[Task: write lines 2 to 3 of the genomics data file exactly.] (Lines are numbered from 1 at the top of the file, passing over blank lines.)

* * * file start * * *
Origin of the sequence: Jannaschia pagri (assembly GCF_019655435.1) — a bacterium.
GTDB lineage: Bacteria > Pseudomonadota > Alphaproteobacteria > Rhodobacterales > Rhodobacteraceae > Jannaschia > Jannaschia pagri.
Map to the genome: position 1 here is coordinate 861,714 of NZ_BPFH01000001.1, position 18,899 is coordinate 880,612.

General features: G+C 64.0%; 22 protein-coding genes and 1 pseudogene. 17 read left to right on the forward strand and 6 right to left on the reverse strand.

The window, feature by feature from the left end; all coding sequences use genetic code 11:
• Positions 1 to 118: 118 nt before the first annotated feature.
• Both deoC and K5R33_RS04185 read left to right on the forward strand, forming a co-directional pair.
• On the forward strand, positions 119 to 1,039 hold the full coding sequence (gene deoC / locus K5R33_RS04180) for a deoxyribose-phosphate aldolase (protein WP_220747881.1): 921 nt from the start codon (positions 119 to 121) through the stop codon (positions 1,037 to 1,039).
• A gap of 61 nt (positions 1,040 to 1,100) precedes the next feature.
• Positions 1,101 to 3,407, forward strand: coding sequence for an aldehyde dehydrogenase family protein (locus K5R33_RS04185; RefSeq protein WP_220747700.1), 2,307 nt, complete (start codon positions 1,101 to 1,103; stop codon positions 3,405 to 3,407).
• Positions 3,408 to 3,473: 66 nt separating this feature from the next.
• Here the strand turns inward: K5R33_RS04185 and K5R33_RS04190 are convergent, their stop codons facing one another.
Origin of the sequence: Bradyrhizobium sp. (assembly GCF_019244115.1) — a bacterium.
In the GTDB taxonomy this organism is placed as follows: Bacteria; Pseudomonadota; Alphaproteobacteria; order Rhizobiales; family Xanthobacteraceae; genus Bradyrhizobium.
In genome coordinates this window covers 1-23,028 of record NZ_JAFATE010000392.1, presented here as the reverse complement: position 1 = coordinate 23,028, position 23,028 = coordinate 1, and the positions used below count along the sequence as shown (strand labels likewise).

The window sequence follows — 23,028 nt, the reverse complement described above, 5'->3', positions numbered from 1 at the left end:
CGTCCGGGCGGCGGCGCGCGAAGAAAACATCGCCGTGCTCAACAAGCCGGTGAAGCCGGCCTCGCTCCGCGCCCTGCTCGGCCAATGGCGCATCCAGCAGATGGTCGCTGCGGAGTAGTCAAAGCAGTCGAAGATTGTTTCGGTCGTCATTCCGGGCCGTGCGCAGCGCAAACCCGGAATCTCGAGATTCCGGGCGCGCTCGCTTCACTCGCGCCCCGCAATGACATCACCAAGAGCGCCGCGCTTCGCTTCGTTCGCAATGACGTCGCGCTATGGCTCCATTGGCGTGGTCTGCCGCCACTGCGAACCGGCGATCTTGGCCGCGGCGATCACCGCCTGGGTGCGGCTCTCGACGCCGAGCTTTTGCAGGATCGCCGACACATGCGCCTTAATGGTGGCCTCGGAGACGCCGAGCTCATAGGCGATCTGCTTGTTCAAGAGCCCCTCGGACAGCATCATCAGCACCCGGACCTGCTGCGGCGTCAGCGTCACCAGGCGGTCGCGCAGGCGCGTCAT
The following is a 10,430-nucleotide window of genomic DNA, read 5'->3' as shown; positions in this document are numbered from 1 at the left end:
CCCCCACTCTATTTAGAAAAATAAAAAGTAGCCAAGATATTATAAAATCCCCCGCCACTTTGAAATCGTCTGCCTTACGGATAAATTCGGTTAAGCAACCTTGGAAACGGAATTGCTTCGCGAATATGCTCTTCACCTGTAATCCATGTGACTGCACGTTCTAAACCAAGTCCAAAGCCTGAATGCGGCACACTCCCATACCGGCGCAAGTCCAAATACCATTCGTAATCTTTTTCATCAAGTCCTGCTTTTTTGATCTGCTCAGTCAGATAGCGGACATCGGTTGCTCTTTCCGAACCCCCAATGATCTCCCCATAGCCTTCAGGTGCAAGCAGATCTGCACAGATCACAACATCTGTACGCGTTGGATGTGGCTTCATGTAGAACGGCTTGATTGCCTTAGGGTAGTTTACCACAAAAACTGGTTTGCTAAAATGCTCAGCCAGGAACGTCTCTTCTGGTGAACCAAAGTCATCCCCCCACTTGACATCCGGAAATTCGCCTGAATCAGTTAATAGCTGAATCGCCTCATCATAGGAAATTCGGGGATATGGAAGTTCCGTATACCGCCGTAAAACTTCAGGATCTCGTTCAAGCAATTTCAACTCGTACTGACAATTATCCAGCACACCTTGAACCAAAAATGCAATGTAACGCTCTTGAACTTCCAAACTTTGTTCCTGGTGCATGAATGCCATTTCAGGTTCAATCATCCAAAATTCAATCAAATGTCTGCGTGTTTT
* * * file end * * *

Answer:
GTDB lineage: Bacteria > Pseudomonadota > Alphaproteobacteria > Rhodobacterales > Rhodobacteraceae > Jannaschia > Jannaschia pagri.
Map to the genome: position 1 here is coordinate 861,714 of NZ_BPFH01000001.1, position 18,899 is coordinate 880,612.